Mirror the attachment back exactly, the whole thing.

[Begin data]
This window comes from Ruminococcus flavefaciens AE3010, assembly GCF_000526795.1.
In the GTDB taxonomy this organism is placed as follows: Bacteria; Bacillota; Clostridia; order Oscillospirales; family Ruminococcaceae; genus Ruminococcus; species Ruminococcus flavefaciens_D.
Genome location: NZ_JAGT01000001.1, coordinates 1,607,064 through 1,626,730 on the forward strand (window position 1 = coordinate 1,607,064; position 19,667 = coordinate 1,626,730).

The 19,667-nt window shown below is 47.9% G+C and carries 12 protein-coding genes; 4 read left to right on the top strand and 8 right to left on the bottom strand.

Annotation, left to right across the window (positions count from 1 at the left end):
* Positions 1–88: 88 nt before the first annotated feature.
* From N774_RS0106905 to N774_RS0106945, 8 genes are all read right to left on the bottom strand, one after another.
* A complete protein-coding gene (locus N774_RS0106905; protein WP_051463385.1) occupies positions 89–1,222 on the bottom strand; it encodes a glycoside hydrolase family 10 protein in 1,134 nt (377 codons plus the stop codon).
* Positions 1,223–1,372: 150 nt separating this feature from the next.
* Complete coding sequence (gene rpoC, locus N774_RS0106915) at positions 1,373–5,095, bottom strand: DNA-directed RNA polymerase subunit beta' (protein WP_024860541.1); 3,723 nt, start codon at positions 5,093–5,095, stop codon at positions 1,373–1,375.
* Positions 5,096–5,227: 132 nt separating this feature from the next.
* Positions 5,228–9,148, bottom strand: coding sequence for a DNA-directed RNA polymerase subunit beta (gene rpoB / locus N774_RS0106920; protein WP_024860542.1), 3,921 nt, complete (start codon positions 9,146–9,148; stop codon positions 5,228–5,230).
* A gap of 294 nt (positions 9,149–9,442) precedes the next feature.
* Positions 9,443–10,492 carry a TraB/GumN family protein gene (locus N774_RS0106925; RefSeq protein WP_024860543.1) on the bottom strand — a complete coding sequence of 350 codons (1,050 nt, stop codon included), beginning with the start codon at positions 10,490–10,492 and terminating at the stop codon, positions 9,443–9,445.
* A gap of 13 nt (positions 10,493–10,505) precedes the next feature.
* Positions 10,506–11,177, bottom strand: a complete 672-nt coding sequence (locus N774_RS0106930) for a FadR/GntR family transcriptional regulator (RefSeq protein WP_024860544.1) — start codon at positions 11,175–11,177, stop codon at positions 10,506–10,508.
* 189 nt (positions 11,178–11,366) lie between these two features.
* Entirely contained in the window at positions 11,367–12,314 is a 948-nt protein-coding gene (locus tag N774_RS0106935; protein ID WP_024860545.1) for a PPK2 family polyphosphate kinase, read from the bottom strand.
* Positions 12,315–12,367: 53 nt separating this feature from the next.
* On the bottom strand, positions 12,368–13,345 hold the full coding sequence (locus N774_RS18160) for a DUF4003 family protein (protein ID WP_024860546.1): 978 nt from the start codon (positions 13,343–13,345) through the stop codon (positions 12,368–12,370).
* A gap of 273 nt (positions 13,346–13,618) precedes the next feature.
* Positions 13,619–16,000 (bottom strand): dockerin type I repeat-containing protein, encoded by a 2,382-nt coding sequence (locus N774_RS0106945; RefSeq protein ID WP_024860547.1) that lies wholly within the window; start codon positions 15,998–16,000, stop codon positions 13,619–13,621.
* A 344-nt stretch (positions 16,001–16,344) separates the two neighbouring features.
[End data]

This window comes from Ruminococcus flavefaciens AE3010, assembly GCF_000526795.1.
In the GTDB taxonomy this organism is placed as follows: Bacteria; Bacillota; Clostridia; order Oscillospirales; family Ruminococcaceae; genus Ruminococcus; species Ruminococcus flavefaciens_D.
Genome location: NZ_JAGT01000001.1, coordinates 1,607,064 through 1,626,730 on the forward strand (window position 1 = coordinate 1,607,064; position 19,667 = coordinate 1,626,730).

The 19,667-nt window shown below is 47.9% G+C and carries 12 protein-coding genes; 4 read left to right on the top strand and 8 right to left on the bottom strand.

Annotation, left to right across the window (positions count from 1 at the left end):
* Positions 1–88: 88 nt before the first annotated feature.
* From N774_RS0106905 to N774_RS0106945, 8 genes are all read right to left on the bottom strand, one after another.
* A complete protein-coding gene (locus N774_RS0106905; protein WP_051463385.1) occupies positions 89–1,222 on the bottom strand; it encodes a glycoside hydrolase family 10 protein in 1,134 nt (377 codons plus the stop codon).
* Positions 1,223–1,372: 150 nt separating this feature from the next.
* Complete coding sequence (gene rpoC, locus N774_RS0106915) at positions 1,373–5,095, bottom strand: DNA-directed RNA polymerase subunit beta' (protein WP_024860541.1); 3,723 nt, start codon at positions 5,093–5,095, stop codon at positions 1,373–1,375.
* Positions 5,096–5,227: 132 nt separating this feature from the next.
* Positions 5,228–9,148, bottom strand: coding sequence for a DNA-directed RNA polymerase subunit beta (gene rpoB / locus N774_RS0106920; protein WP_024860542.1), 3,921 nt, complete (start codon positions 9,146–9,148; stop codon positions 5,228–5,230).
* A gap of 294 nt (positions 9,149–9,442) precedes the next feature.
* Positions 9,443–10,492 carry a TraB/GumN family protein gene (locus N774_RS0106925; RefSeq protein WP_024860543.1) on the bottom strand — a complete coding sequence of 350 codons (1,050 nt, stop codon included), beginning with the start codon at positions 10,490–10,492 and terminating at the stop codon, positions 9,443–9,445.
* A gap of 13 nt (positions 10,493–10,505) precedes the next feature.
* Positions 10,506–11,177, bottom strand: a complete 672-nt coding sequence (locus N774_RS0106930) for a FadR/GntR family transcriptional regulator (RefSeq protein WP_024860544.1) — start codon at positions 11,175–11,177, stop codon at positions 10,506–10,508.
* 189 nt (positions 11,178–11,366) lie between these two features.
* Entirely contained in the window at positions 11,367–12,314 is a 948-nt protein-coding gene (locus tag N774_RS0106935; protein ID WP_024860545.1) for a PPK2 family polyphosphate kinase, read from the bottom strand.
* Positions 12,315–12,367: 53 nt separating this feature from the next.
* On the bottom strand, positions 12,368–13,345 hold the full coding sequence (locus N774_RS18160) for a DUF4003 family protein (protein ID WP_024860546.1): 978 nt from the start codon (positions 13,343–13,345) through the stop codon (positions 12,368–12,370).
* A gap of 273 nt (positions 13,346–13,618) precedes the next feature.
* Positions 13,619–16,000 (bottom strand): dockerin type I repeat-containing protein, encoded by a 2,382-nt coding sequence (locus N774_RS0106945; RefSeq protein ID WP_024860547.1) that lies wholly within the window; start codon positions 15,998–16,000, stop codon positions 13,619–13,621.
* A 344-nt stretch (positions 16,001–16,344) separates the two neighbouring features.